Reaper isn’t all roses and sunshine. Even though it’s chocked full of neat features and more, there’s some ugly warts.
I’m going to go through the things that have really bothered me in my Reaper demo thusfar…
- Disregard for established standards
- Terrible UI
- User Guide
- Community (outside the reaper forums)
- Learning Curve
- Project load time
There’s quite a few things in Reaper that are strangely inconsistent by default. Take the above example: In most other places in the software, shift is used to ignore snap, but if you are Extending the time selection then you add “Command” to bypass snap.
Of course you can change this, but then it opens up a new host of issues that you have to sort through to make sure that the changes you’ve made are consistent with the other defaults. It can become maddening!
Another example with the shift key. Even though for this command there’s no horizontal movement, the “Shift” key has been assigned a task that has nothing to do with snapping. I think most users by default double-click the envelope to try and add a point (which doesn’t work!), and nobody would rightfully think to use the “ignore snap” key to add a point!
Mouse modifiers are an easy target, but there’s plenty of other things:
- Projects only save window positions that are manually set - You can open your project and it looks totally different than when you closed it if you don’t know the workaround!
- Every modifier is inconsistent. Sometimes “Command” duplicates, sometimes it adds, sometimes it deselects something etc…
- File dialogs are all over the place - If you open a file dialog to search for a file, you never know which dialog you’ll get. Some of them are strangely missing commond options like “New Folder” and browse types.
- Floating windows - Like a box of chocolates, you never know where your windows are going to be unless they are docked… except see point 1.
- OS X menu bar is FUBAR - depending on what window you have open, the menu bar in OS X changes. If you have the mixer open the you can’t access any of the normal Reaper top-level menus! Same goes for most, but of course not all dialogs. (If they all at least acted the same, that would be to consistent)
- GUI spacing - spacing is all over the place. Control placements from other elements, edges, line-spacing etc… all over the place.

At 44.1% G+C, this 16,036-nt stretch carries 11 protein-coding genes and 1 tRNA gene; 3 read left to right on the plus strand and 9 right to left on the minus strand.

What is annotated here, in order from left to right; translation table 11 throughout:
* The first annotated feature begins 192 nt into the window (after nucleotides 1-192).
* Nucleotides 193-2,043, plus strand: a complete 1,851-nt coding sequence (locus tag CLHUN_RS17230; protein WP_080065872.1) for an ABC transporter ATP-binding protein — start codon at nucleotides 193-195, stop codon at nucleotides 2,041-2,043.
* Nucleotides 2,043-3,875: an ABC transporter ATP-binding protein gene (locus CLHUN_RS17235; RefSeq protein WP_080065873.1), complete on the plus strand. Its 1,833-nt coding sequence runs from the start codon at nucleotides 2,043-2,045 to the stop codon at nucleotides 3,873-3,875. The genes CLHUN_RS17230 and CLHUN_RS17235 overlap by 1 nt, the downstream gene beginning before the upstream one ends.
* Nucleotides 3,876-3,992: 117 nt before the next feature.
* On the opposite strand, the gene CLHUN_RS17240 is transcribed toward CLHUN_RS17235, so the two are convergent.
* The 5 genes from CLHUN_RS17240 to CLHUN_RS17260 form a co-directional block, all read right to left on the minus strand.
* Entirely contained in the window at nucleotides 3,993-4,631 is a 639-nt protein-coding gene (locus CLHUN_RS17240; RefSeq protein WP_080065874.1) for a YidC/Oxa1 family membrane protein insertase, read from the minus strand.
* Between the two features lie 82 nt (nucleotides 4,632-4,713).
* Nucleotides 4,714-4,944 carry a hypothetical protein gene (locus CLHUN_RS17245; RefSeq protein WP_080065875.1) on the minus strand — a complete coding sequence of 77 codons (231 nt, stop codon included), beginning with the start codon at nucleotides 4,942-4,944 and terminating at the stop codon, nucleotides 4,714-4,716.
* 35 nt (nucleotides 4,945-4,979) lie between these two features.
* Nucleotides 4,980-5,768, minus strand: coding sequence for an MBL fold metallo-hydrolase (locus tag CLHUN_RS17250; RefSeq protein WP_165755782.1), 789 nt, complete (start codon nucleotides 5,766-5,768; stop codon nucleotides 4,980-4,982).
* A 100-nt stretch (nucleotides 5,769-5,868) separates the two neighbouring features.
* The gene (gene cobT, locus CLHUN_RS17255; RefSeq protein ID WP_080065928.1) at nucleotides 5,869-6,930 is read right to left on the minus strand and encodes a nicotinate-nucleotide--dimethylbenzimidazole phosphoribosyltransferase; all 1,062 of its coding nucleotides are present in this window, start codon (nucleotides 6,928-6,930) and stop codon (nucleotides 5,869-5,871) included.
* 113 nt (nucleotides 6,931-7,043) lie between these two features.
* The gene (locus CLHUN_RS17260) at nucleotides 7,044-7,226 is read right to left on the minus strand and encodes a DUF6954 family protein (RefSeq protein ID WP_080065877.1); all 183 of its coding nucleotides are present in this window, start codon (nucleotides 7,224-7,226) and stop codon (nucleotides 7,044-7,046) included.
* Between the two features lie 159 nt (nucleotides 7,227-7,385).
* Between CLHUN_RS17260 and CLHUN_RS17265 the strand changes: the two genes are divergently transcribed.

- Menus - Where do you think you’d find the “Take Lane Behaviour” menu? Obviously in the Items->Take menu right? No! It’s under Options. What about “Play all Takes”? Items->Take right? Hah! No. Items->Item Settings! There’s probably a few dozen of examples like this!!
- Docking - What’s dockable? What’s not? Who knows until you try!
This section is becoming disheartening to continue writing. I’m just going to stop here.
Disregard for established standards
Where are my shortcuts!
Every OS has its own established set of shortcuts. In macOS, I frequently use all of the text-editing shortcuts and window management. Reaper supports basically none of it.
I can’t tell you how many times I’ve tried to type opt-arrow, ctrl-f, backspace, (letter), ctrl-a, (word), ctrl-E etc… to open my eyes and see that I’ve just created some sort of ridiculous mess of text.
Of course it’s not only text. Very useful commands like cmd-`, which cycles through in-app windows, do nothing in Reaper. With all of Reaper’s dialogs and windows it can become infuriating to have no quick way to cycle through them.
Then we come to things like common modifier usage. In OS X/macOS, the option key is almost always used for copying something. Command is usually used for bypassing grids/snapping/alignment. Not in Reaper. For anyone that’s used to how things are usually done in their WM/OS, the cognitive load is increased a good bit.
Edit April 6:
If you click the Import/Export button, you get a menu. (Weird, right?)
That menu has an option shown above to switch command and option. (What does this have to do with import/export?)
That does help somewhat with the whole option/command switcheroo. The problem is that you need to do this for every menu almost! Ugh.
Part of the problem is the windows
Reaper has a number of GUI faux pas that can make for an awful experience. Often people will simply recommend that you ‘try a different theme’. That’s not the issue. It’s not about the skin, it’s about the pig.